When I started making plans in early 2015 for what became this current life sabbatical, I focused on the details. I planned month-by-month what was needed until I would power down on my job of eight years and stretch into my first real free time in two decades.
As a writer, I know to construct stories to reveal key messages clearly and concisely. When I was working at a large consulting company years ago, we were taught to start every email with a BLOT: Bottom Line on Top. This bold headline summarized the purpose of the message.
And yet that’s not how life is revealing any meanings to me on this journey. It’s uncomfortable, the not knowing. When you read a book, flick the screen, or listen to the news, you know the story has an ending and your brain is okay to wait as it unfolds.
I’ve slowed down my personal writing in the last couple of months partly because I felt I had no BLOT to offer. I’m more than 7 months into this journey and am getting impatient with my own story.
It wasn’t like that at first. The first several months were glorious because of the not knowing. And, I was busy. I purposely planned an amazing month-long European trip with my family three weeks after I started the sabbatical. And when we returned there was the sunshine of summer, catching up with friends and family, and the busy buzz of school beginning for my boys. I made myself a promise that I wouldn’t engage with job-y stuff until the fall.
The funny thing about having the time you so longed for is that you realize how much more you need. I sometimes feel guilty that I am able to have the luxury of time – because it is a luxury, or at least that what’s most of us are taught once we get our Adult Card.
Other times I’ve felt selfish because I haven’t done more with the time. I done loads of projects, updated my will, traveled to 19 cities, cleaned out my garage/closet/kitchen/den, and made numerous to-do lists for husband, much to his delight. I have made meals from scratch and other times ordered a pizza. But, still, I had this expectation that I should be “accomplishing.”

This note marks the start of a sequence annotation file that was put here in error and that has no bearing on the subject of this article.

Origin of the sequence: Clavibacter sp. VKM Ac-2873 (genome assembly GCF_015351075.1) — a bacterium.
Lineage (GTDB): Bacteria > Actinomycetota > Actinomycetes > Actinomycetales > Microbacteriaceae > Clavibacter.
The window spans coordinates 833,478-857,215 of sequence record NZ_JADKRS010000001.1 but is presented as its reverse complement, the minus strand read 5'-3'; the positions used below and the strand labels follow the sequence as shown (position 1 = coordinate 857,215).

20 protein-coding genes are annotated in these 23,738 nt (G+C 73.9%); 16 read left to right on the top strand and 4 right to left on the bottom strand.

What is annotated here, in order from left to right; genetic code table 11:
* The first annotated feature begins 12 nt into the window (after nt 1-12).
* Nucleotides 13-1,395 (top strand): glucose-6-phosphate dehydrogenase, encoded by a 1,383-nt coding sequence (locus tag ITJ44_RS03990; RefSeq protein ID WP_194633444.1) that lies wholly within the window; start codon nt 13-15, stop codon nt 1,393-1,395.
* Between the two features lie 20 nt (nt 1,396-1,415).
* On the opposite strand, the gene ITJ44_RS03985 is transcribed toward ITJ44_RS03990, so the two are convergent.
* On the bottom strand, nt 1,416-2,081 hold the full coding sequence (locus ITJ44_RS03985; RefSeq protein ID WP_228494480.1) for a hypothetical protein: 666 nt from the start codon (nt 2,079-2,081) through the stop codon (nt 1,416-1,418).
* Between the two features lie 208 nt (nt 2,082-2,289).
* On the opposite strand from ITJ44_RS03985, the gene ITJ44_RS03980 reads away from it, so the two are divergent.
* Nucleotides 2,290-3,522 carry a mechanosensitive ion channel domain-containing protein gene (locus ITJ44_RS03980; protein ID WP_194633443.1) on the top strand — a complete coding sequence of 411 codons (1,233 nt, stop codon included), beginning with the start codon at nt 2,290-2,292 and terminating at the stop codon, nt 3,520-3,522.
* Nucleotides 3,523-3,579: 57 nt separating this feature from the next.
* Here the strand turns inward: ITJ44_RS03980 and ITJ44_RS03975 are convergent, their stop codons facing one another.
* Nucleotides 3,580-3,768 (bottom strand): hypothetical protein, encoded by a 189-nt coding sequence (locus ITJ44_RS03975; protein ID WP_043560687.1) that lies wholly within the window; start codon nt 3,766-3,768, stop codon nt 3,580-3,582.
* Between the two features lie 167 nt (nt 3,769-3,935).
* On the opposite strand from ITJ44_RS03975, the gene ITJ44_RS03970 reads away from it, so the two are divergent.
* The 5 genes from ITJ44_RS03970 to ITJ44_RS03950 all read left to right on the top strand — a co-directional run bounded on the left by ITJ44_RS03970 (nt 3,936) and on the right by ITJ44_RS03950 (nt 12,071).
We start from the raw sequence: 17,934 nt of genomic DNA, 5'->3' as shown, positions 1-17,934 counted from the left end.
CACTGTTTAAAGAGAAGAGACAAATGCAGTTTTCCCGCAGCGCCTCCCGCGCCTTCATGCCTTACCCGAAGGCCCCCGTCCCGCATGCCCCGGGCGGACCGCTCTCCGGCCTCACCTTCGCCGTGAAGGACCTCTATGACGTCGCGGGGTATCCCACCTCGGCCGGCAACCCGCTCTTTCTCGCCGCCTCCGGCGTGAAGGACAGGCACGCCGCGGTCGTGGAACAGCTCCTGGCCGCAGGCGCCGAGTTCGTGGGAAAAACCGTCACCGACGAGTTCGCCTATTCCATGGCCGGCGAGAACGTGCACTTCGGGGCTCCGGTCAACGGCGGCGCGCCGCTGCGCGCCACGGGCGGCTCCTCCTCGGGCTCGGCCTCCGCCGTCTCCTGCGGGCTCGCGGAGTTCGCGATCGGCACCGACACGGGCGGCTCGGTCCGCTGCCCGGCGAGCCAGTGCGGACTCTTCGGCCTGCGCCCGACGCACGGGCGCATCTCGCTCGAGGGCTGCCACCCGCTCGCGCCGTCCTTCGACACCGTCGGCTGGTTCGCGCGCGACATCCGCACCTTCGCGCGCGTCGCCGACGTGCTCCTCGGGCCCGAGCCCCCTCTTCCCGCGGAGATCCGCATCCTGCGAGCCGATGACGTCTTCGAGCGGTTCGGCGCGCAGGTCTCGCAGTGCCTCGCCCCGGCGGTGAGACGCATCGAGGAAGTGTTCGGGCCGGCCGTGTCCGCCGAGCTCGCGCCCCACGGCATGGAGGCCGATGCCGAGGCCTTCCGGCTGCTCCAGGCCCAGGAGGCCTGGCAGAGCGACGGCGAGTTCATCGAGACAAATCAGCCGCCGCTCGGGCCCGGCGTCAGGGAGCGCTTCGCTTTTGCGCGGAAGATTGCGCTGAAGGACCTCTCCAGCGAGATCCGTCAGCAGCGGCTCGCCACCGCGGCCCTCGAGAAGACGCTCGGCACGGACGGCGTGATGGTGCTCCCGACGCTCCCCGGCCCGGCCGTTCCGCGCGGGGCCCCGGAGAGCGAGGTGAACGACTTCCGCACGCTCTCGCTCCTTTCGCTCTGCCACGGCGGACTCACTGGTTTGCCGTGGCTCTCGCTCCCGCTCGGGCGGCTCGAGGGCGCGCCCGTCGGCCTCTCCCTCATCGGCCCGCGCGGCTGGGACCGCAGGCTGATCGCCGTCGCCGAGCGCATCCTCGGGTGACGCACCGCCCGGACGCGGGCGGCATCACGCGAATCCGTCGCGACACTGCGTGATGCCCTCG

At the same time, I have been happily amazed at how many other people are on similar sabbaticals, some by design and others in embracing an unexpected opportunity. Here in Seattle, I have six friends who are in various stages of exploring and I keep track of many more folks via social media. Whatever circumstances led us here, I sense a movement of people like me who decided for myriad reasons to simply pause for a bit.
My absolutely favorite moments are the middle of the random day when I catch myself staring out the window or driving on a road I wouldn’t have otherwise been on at this place and time. I know what Tuesday feels like now.
I’ve also read many, many books and recently finished The Alchemist for the first time. I was struck about this fable of a young shepherd who embarks on a personal journey by following omens. Here is just one of the many passages I found well-timed:
But he was able to understand one thing: making a decision was only the beginning of things. When someone makes a decision, he is really diving into a strong current that will carry him to places he had never dreamed of when he first made the decision.
So whether or not this is actually the midpoint of my journey, I discovered that I do have a BLOT:
I don’t know how or when my sabbatical will end and that is the whole point.